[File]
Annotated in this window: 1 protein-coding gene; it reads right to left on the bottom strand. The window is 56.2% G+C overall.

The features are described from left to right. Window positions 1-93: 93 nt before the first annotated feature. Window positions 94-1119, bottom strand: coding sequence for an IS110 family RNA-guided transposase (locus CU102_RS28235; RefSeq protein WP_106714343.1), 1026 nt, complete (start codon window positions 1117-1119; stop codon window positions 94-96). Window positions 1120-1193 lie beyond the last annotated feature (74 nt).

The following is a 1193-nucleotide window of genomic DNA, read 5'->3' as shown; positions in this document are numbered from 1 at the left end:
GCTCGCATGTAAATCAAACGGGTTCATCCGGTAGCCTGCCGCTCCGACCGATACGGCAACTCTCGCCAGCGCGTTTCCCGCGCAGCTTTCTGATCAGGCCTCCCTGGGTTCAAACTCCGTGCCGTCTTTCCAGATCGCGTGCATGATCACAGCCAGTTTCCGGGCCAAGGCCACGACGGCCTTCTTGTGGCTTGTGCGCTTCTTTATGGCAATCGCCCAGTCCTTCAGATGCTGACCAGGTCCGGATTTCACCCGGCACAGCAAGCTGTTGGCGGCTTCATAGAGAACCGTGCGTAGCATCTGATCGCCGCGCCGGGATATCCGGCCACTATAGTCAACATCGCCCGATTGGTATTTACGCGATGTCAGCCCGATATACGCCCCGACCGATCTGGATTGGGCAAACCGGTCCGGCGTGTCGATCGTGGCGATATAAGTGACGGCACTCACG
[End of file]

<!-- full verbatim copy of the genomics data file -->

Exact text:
Annotated in this window: 1 protein-coding gene; it reads right to left on the bottom strand. The window is 56.2% G+C overall.

The features are described from left to right. Window positions 1-93: 93 nt before the first annotated feature. Window positions 94-1119, bottom strand: coding sequence for an IS110 family RNA-guided transposase (locus CU102_RS28235; RefSeq protein WP_106714343.1), 1026 nt, complete (start codon window positions 1117-1119; stop codon window positions 94-96). Window positions 1120-1193 lie beyond the last annotated feature (74 nt).

The following is a 1193-nucleotide window of genomic DNA, read 5'->3' as shown; positions in this document are numbered from 1 at the left end:
GCTCGCATGTAAATCAAACGGGTTCATCCGGTAGCCTGCCGCTCCGACCGATACGGCAACTCTCGCCAGCGCGTTTCCCGCGCAGCTTTCTGATCAGGCCTCCCTGGGTTCAAACTCCGTGCCGTCTTTCCAGATCGCGTGCATGATCACAGCCAGTTTCCGGGCCAAGGCCACGACGGCCTTCTTGTGGCTTGTGCGCTTCTTTATGGCAATCGCCCAGTCCTTCAGATGCTGACCAGGTCCGGATTTCACCCGGCACAGCAAGCTGTTGGCGGCTTCATAGAGAACCGTGCGTAGCATCTGATCGCCGCGCCGGGATATCCGGCCACTATAGTCAACATCGCCCGATTGGTATTTACGCGATGTCAGCCCGATATACGCCCCGACCGATCTGGATTGGGCAAACCGGTCCGGCGTGTCGATCGTGGCGATATAAGTGACGGCACTCACG